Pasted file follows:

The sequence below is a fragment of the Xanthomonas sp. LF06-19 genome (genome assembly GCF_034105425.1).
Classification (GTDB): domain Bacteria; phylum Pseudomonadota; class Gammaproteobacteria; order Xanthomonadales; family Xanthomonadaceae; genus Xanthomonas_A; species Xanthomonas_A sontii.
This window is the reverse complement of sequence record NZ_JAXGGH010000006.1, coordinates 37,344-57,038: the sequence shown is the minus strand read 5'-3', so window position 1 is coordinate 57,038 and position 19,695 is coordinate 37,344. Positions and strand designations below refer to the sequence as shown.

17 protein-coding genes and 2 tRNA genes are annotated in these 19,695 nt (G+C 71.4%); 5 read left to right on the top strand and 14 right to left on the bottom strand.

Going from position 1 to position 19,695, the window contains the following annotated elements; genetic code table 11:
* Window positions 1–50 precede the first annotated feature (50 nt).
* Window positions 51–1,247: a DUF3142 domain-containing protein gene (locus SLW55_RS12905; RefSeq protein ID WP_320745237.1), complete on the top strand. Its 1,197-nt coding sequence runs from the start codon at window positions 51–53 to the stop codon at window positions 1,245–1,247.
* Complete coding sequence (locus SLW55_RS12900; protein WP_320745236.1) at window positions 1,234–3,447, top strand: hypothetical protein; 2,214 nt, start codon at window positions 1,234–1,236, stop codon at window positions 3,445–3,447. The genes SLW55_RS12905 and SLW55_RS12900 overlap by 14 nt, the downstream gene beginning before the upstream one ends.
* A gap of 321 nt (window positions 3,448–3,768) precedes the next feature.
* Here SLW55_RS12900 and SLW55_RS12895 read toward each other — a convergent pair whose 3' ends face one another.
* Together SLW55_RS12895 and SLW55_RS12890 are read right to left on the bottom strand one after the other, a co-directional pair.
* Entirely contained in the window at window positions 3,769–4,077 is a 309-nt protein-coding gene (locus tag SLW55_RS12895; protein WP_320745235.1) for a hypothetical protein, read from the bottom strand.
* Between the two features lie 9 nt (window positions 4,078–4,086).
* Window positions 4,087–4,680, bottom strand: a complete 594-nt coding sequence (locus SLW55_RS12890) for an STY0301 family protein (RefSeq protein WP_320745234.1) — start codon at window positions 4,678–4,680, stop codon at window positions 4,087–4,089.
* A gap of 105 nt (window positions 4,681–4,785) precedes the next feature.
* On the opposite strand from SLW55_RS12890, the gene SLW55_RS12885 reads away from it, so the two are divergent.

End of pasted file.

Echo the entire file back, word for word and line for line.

The sequence below is a fragment of the Xanthomonas sp. LF06-19 genome (genome assembly GCF_034105425.1).
Classification (GTDB): domain Bacteria; phylum Pseudomonadota; class Gammaproteobacteria; order Xanthomonadales; family Xanthomonadaceae; genus Xanthomonas_A; species Xanthomonas_A sontii.
This window is the reverse complement of sequence record NZ_JAXGGH010000006.1, coordinates 37,344-57,038: the sequence shown is the minus strand read 5'-3', so window position 1 is coordinate 57,038 and position 19,695 is coordinate 37,344. Positions and strand designations below refer to the sequence as shown.

17 protein-coding genes and 2 tRNA genes are annotated in these 19,695 nt (G+C 71.4%); 5 read left to right on the top strand and 14 right to left on the bottom strand.

Going from position 1 to position 19,695, the window contains the following annotated elements; genetic code table 11:
* Window positions 1–50 precede the first annotated feature (50 nt).
* Window positions 51–1,247: a DUF3142 domain-containing protein gene (locus SLW55_RS12905; RefSeq protein ID WP_320745237.1), complete on the top strand. Its 1,197-nt coding sequence runs from the start codon at window positions 51–53 to the stop codon at window positions 1,245–1,247.
* Complete coding sequence (locus SLW55_RS12900; protein WP_320745236.1) at window positions 1,234–3,447, top strand: hypothetical protein; 2,214 nt, start codon at window positions 1,234–1,236, stop codon at window positions 3,445–3,447. The genes SLW55_RS12905 and SLW55_RS12900 overlap by 14 nt, the downstream gene beginning before the upstream one ends.
* A gap of 321 nt (window positions 3,448–3,768) precedes the next feature.
* Here SLW55_RS12900 and SLW55_RS12895 read toward each other — a convergent pair whose 3' ends face one another.
* Together SLW55_RS12895 and SLW55_RS12890 are read right to left on the bottom strand one after the other, a co-directional pair.
* Entirely contained in the window at window positions 3,769–4,077 is a 309-nt protein-coding gene (locus tag SLW55_RS12895; protein WP_320745235.1) for a hypothetical protein, read from the bottom strand.
* Between the two features lie 9 nt (window positions 4,078–4,086).
* Window positions 4,087–4,680, bottom strand: a complete 594-nt coding sequence (locus SLW55_RS12890) for an STY0301 family protein (RefSeq protein WP_320745234.1) — start codon at window positions 4,678–4,680, stop codon at window positions 4,087–4,089.
* A gap of 105 nt (window positions 4,681–4,785) precedes the next feature.
* On the opposite strand from SLW55_RS12890, the gene SLW55_RS12885 reads away from it, so the two are divergent.